It took me a moment to realize that he was a pastor and not a coach for a sports team or some sort of motivational speaker/CEO type. I met Bill at a conference for pastors. He explained that he was a coach for his clients, seeking to guide them through their story. I probably had the confused dog look on my face, like when you ask your dog a question and he just cocks his head and advances a blank stare. I thought we were at a pastor’s conference and now this guy with a client base is waxing on about directing people in some vague story. I finally figured out that “coach” was his way of saying pastor and that the “story” he was directing was somehow a metaphor for life. Confusing? What about his “clients”? Those, he explained, are the members of the congregation.
Some pastors unwittingly eschew solid and timeless biblical terminology in favor of denuded jargon that can essentially mean anything or worse, nothing at all. I think even Fletch was on to something when he was asked, “What do you do for a living?” and he replied, “I’m a shepherd.” The Bible says that church leaders are shepherds (Acts 20:28; 1 Peter 5:1-2; cf. John 21:16). This not only describes what leaders are, it encapsulates their primary function amidst the church. More than merely being called pastors, church leaders are told to pastor/shepherd. In other words, pastor is not so much a designation as much as it is a job description that entails shepherding. The church needs shepherds not coaches.
Shepherds are still sheep
The dominant image-metaphor for leadership in Scripture is that of a shepherd. God often reveals Himself as a shepherd to His people (Genesis 48:15; Numbers 27:15-20; Psalms 23; Psalms 77:20;Mark 6:34). In many ways this reflects the character of God. He guides, leads, nourishes, protects, and cares for His fold as a shepherd does his sheep. Therefore, shepherds in the church must remember that they are under-shepherds to the flock under the supreme headship of the Chief Shepherd (1 Peter 5:4). The implications for this are significant. There is no room for brash leadership, harsh instruction, or manipulation. Leaders must also subject themselves to their own instructions and teaching. In so doing, shepherds must constantly point the flock to Christ, the Good Shepherd (John 10:11). Additionally, congregations must care for their shepherd-pastors as one of their own. A church that has a mutual affection for her leaders is a blessed union.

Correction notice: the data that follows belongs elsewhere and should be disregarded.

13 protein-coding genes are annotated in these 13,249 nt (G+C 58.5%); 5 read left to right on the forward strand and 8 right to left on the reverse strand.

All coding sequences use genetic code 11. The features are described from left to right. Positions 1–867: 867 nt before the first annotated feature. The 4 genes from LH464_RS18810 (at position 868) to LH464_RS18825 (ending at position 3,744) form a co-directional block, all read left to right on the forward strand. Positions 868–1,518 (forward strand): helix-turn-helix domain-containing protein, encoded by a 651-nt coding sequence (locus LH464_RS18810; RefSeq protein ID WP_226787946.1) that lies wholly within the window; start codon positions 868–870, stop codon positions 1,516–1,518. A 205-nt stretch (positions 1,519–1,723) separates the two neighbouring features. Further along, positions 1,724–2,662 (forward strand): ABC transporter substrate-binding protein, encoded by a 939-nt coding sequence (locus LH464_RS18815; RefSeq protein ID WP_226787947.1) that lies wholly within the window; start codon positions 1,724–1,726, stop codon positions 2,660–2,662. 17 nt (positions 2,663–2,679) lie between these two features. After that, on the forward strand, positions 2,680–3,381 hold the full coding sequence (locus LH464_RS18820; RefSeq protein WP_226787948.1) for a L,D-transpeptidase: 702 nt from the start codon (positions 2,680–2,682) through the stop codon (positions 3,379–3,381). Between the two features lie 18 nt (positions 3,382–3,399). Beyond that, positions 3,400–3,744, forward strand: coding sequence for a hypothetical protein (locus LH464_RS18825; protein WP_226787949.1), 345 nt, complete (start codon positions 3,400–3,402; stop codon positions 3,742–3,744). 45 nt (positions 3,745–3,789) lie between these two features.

It must also be remembered that shepherds are part of the fold and not above it. In Acts 20:28, Paul tells the Ephesian elders that they are among the sheep. In 1 Peter 5:2, he reminds the elders of the church that they live in the midst of the flock (i.e., “among you”). Shepherd-elders and the sheep are to have a mutual accountability with one another (1 Thessalonians 5:12; 1 Timothy 5:20; Hebrews 13:17). So leaders are shepherds yet they are also sheep. The greatest example of this tension is exemplified in Christ who was at the same time the Chief Shepherd yet also the spotless Lamb who laid down his life for the sheep (Revelation 7:13-17; Revelation 14:1-5). While a coach sits on the sideline and offers direction, a shepherd stands in the midst of the action and is part of the action himself. Shepherds should always smell like sheep